Gabe: So I’m embarrassed to say that it’s taken me this long to read the book and I’m only halfway through it, so I’m not even all the way through it yet. But it’s already been super impactful to me. And that book is The Compound Effect. And you mentioned that earlier, but The Compound Effect – one thing why it’s been super powerful to me – is because I have a very active brain. I learn, learn, learn, I do things and then I master it and then I get bored. And I’m kind of to that point in my business where I’m really needing to do something. I’m hitting a glass ceiling. I’m bored with what I’m doing. I need to hire someone just for the sheer fact of having something else to do – something else to manage – to make it more exciting for me.
And tying that in with what I’m talking about is what I’ve learned in my business. And you can tell me if this is true for your business, but wealthy people and wealthy businesses, I think they are doing simple things consistently over a time period. And when you get to that point where you want to quit and do something else, it’s a distraction, when you really just need to keep doing simple, consistent and doing the same thing and not get too distracted. And that’s what the whole concept of The Compound Effect is about. And it’s really helped me remember that again. And sometimes when I get distracted, it’s… Just keep doing it and you’ll see the compound effect happening in your life. You may not see it right now, but you’re going to see it in another year and another two years. And I can’t even see what’s going to happen. But if I have the faith and trust in what I’m reading and trust in what I’m doing, I know that will happen in my life as well.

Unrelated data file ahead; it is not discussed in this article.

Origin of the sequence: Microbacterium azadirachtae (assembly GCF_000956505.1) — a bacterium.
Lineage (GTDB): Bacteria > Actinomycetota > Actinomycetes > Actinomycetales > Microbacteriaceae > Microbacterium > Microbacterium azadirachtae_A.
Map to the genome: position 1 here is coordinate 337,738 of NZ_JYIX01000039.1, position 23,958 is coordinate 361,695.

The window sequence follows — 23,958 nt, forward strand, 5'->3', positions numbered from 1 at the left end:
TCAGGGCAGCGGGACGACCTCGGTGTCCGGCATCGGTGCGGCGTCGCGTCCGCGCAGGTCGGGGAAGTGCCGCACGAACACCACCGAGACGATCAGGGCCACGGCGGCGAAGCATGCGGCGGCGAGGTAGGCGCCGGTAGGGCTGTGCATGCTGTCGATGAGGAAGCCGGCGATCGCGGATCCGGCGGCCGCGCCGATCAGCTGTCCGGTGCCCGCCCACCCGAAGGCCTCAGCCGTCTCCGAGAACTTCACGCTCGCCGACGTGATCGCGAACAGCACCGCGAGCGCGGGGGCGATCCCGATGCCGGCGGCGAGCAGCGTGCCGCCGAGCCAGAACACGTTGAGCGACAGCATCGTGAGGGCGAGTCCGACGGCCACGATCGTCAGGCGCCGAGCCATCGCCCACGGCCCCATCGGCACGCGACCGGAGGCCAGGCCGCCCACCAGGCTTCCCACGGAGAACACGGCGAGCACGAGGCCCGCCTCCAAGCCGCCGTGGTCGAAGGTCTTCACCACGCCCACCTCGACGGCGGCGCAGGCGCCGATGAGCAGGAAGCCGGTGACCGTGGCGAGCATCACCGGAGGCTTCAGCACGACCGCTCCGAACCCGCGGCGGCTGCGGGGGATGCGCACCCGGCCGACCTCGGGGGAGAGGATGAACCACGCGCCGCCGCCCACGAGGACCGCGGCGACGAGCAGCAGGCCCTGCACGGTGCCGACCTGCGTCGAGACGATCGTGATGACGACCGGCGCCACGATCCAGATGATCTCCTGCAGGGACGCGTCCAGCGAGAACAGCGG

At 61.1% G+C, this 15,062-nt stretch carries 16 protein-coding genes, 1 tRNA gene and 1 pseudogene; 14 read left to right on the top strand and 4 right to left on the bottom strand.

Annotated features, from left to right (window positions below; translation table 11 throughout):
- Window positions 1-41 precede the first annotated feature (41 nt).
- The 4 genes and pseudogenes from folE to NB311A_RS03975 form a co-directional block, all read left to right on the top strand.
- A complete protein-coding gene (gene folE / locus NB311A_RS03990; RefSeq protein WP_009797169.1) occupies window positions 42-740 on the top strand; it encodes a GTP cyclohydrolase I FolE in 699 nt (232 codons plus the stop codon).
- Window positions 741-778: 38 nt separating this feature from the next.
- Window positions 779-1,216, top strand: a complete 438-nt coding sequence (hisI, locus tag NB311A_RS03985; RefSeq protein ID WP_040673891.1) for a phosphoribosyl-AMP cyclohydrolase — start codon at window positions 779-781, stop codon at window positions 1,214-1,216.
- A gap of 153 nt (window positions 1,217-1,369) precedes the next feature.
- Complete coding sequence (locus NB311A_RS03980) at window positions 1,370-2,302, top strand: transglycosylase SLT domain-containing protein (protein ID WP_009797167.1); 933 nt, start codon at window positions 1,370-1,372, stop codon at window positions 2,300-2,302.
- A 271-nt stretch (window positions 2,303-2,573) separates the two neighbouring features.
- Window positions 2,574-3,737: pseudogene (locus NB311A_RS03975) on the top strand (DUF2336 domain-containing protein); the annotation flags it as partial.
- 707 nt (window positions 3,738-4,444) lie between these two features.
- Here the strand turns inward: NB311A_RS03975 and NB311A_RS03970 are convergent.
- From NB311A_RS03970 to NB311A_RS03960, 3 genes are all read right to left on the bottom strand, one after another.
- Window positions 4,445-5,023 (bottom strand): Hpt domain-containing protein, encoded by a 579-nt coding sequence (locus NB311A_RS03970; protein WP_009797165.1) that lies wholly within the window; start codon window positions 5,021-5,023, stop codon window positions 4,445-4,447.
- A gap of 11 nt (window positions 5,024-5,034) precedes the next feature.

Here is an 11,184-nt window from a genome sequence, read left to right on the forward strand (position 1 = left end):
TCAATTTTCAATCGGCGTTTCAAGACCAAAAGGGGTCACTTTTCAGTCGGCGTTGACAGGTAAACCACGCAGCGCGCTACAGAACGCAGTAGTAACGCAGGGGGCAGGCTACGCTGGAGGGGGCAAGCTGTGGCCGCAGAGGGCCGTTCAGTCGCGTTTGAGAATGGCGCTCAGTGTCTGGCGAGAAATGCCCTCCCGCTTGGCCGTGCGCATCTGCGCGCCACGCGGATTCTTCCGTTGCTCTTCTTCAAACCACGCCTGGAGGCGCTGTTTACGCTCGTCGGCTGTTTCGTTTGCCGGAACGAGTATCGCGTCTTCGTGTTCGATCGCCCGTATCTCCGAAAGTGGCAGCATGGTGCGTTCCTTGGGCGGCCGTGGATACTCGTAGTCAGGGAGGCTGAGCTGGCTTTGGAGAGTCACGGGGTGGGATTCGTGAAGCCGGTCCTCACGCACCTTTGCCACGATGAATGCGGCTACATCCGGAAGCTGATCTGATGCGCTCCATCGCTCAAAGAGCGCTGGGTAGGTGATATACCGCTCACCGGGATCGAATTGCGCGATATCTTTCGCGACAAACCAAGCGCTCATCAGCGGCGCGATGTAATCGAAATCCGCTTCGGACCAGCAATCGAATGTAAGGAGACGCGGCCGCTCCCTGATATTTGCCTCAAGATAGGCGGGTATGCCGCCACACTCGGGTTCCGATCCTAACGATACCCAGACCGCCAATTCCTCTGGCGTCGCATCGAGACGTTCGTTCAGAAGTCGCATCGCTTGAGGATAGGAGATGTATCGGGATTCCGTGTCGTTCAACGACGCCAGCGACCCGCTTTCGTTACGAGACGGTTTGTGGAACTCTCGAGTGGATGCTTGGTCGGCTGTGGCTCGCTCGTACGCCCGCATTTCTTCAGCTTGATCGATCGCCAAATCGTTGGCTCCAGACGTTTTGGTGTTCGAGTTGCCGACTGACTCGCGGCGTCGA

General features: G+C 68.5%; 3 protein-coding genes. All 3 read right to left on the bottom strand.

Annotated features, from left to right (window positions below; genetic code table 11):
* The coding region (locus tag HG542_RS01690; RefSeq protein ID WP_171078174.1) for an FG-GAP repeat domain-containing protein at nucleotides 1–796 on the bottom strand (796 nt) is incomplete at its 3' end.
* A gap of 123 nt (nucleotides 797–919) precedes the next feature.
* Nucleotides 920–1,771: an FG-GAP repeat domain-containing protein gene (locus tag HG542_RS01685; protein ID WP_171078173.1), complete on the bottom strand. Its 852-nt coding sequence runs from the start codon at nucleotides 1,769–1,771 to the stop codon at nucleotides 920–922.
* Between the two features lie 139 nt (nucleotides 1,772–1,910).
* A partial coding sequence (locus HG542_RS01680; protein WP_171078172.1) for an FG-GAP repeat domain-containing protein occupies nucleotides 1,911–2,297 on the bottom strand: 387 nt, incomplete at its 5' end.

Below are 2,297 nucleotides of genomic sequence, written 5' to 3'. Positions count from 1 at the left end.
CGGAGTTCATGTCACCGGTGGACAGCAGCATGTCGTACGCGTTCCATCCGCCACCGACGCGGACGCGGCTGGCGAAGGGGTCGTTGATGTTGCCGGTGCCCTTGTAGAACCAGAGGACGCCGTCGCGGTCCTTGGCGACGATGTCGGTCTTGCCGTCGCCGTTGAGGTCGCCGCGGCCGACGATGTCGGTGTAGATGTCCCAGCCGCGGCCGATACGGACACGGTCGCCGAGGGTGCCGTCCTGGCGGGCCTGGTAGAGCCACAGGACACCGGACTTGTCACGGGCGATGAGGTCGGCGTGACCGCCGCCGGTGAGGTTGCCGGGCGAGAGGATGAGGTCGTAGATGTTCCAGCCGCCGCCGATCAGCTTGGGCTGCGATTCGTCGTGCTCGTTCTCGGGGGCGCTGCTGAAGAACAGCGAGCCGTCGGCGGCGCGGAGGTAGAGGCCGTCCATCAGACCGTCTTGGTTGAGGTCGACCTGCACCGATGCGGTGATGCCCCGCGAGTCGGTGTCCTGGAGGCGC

Cody Hofhine: Well one of my favorite quotes… and I love that book by the way. That was one of my first books when I was just getting into wholesaling that I was reading. My wife ended up reading it. We just loved that book and we give it out to people all the time because it was such a game changer for us. But I love how he says, “It’s simple to do, but it’s just as simple not to do.” So everyone asks, “What are the big things, Cody? What big things are you doing that gives you all these results?” And it’s not. It’s what small things I consistently do each and every day that makes the difference of huge results. And so it’s not big things. It’s staying consistent at the small things. I love how you always just breaks it down. It’s simple to do guys, but it’s just as simple not to do.
Gabe: Yeah. Exactly.